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City of Philadelphia v. Stadler

December 11, 1978

CITY OF PHILADELPHIA, PLAINTIFF,
v.
HENRY H. STADLER, DEFENDANT. CITY OF PHILADELPHIA, PLAINTIFF, V. SALVATORE DIMARTINO, DEFENDANT. CITY OF PHILADELPHIA, PLAINTIFF, V. JOSEPH A. SULPIZIE, DEFENDANT. CITY OF PHILADELPHIA, PLAINTIFF, V. JAMES SPROULES, DEFENDANT



Wells, J.s.c.

Wells

These four cases consolidated for hearing and decision are before the court on plaintiff's motion for summary judgment. Plaintiff City of Philadelphia (city) seeks New Jersey judgments based upon judgments against each defendant entered in the Court of Common Pleas, Trial Division, of the County of Philadelphia, State of Pennsylvania, pursuant to the Full Faith and Credit Clause, U.S. Const., Art. IV , § 1. Defendants resist, asserting various constitutional defenses. The undisputed facts are:

Since 1939 the city has levied a tax upon wages earned by persons working within the County of Philadelphia, Philadelphia

Pa. Code , § 19-1500 (1973). This tax, known as the wage and net profit tax (hereinafter wage tax), is a self-assessed tax which places the responsibility of filing a return upon the taxpayer. In these actions defendant taxpayers are residents of the State of New Jersey who are employed by the Federal Government on federal enclaves inside the boundaries of Philadelphia.*fn1 The defendants refused to file the necessary forms or pay the assessed taxes.

In each case suits alleging the resultant tax deficiency against each defendant were filed in the Court of Common Pleas of Philadelphia County and served upon defendants under the Pennsylvania Long-Arm Statute, 42 Pa. C.S.A. § 8301 et seq. , by serving the Secretary of the Commonwealth and defendants at their last known address by certified mail, return receipt. The records of the Pennsylvania proceedings before this court show that all the addresses were to communities within Burlington County and that in three cases the certified mail went unclaimed and that one was refused. After defendants failed to answer, appear or otherwise defend, the city moved to enter judgments by default for failure to plead. Notices pursuant to Pennsylvania R.C.P. 2082 were sent to each defendant by certified mail, return receipt requested notifying them that default judgments would be entered within 20 days of the mailing of the notice. Once again defendants either refused delivery of the letter or it went unclaimed. Following expiration of the 20-day period without response from defendants, judgments were entered in favor of the city. These New Jersey actions on the aforesaid Pennsylvania judgments followed.

Defendants argue on various grounds that the judgments entered by the courts of the Commonwealth of Pennsylvania are not entitled to full faith and credit. U.S. Const., Art. IV , § 1. Generally, the Full Faith and Credit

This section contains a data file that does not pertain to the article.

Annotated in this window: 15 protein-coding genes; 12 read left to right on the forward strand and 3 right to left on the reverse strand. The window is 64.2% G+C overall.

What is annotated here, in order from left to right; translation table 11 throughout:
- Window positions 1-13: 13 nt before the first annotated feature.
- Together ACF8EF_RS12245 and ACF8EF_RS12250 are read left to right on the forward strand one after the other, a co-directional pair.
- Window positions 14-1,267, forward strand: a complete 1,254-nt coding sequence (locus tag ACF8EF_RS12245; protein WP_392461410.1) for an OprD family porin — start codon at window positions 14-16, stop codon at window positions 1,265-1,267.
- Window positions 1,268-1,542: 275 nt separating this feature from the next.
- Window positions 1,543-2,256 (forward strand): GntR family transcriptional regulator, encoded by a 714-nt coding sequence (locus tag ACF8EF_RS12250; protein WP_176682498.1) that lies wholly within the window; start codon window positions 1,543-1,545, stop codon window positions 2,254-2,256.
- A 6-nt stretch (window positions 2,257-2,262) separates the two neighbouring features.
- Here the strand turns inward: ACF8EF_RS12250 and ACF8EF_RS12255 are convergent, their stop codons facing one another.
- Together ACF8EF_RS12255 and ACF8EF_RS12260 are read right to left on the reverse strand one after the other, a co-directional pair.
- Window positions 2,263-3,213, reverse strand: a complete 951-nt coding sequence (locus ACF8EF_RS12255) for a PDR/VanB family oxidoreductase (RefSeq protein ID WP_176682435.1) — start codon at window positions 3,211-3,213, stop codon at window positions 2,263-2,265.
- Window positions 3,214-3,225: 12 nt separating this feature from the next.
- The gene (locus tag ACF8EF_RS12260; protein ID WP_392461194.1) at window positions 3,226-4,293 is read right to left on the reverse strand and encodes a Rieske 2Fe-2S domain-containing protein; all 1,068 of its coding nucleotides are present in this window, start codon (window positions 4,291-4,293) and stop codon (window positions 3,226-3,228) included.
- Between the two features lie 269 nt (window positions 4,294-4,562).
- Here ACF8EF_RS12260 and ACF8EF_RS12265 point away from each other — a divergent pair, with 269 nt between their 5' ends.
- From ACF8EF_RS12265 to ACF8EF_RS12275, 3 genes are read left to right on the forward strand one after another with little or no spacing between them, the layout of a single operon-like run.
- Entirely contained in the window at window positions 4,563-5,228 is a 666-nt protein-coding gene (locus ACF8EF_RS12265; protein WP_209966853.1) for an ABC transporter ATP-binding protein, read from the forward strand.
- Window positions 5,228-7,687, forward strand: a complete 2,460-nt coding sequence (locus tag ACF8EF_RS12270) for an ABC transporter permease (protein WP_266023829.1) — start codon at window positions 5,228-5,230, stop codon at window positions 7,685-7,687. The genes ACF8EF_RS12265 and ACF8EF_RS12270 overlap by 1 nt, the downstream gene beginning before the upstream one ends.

Clause requires every state to give at least the res judicata effect which the judgment would be accorded in the state which rendered it. Duke v. Durfee , 375 U.S. 106, 109, 84 S. Ct. 242, 11 L. Ed. 2d 186 (1963). However, it is a well established constitutional principle that a judgment entered without due process of law is not entitled to full faith and credit and may not be enforced even as a matter of comity. Griffin v. Griffin , 327 U.S. 220, 228-229, 66 S. Ct. 556, 90 L. Ed. 635 (1946); See also, Restatement, Conflicts 2d, § 104 at 315 (1969). Thus, a court of this State, when asked to enforce a foreign state judgment, must deny full faith and credit if the rendering court lacked in personam jurisdiction, Duke v. Durfee, supra , 375 U.S. at 106, 84 S. Ct. 242, 11 L. Ed. 2d 186; subject matter jurisdiction, James v. Francesco , 61 N.J. 480, 485 (1972); Klaiber v. Frank , 9 N.J. 1 (1952), or failed to provide adequate notice and an opportunity to be heard. National Exchange Bank v. Wiley , 195 U.S. 257, 25 S. Ct. 70, 49 L. Ed. 184 (1904); Griffin v. Griffin, supra. Defendants assert that the judgments recorded in the Commonwealth courts were entered without due process. U.S. Const. Amend XIV. The primary issues may be summarized as follows:

1. Did lack of notice to defendants of their rights to administrative review prior to the filing of the suits in Pennsylvania, combined with the probable application in Pennsylvania of its doctrine of exhaustion of remedies, deprive defendants of an effective right to be heard within the Commonwealth of Pennsylvania?

2. Did the application of Rule 306, PA. R.C.P. (Philadelphia County), amended May 17, 1976, also cited as Rule 40-H(1) and (2), Philadelphia Civil Rules , operate to deny defendants the effective opportunity to appear and defend in the Pennsylvania courts?

3. Did defendants have sufficient minimal contacts in Pennsylvania for its courts to render in personam judgments against them grounded upon service outside ...


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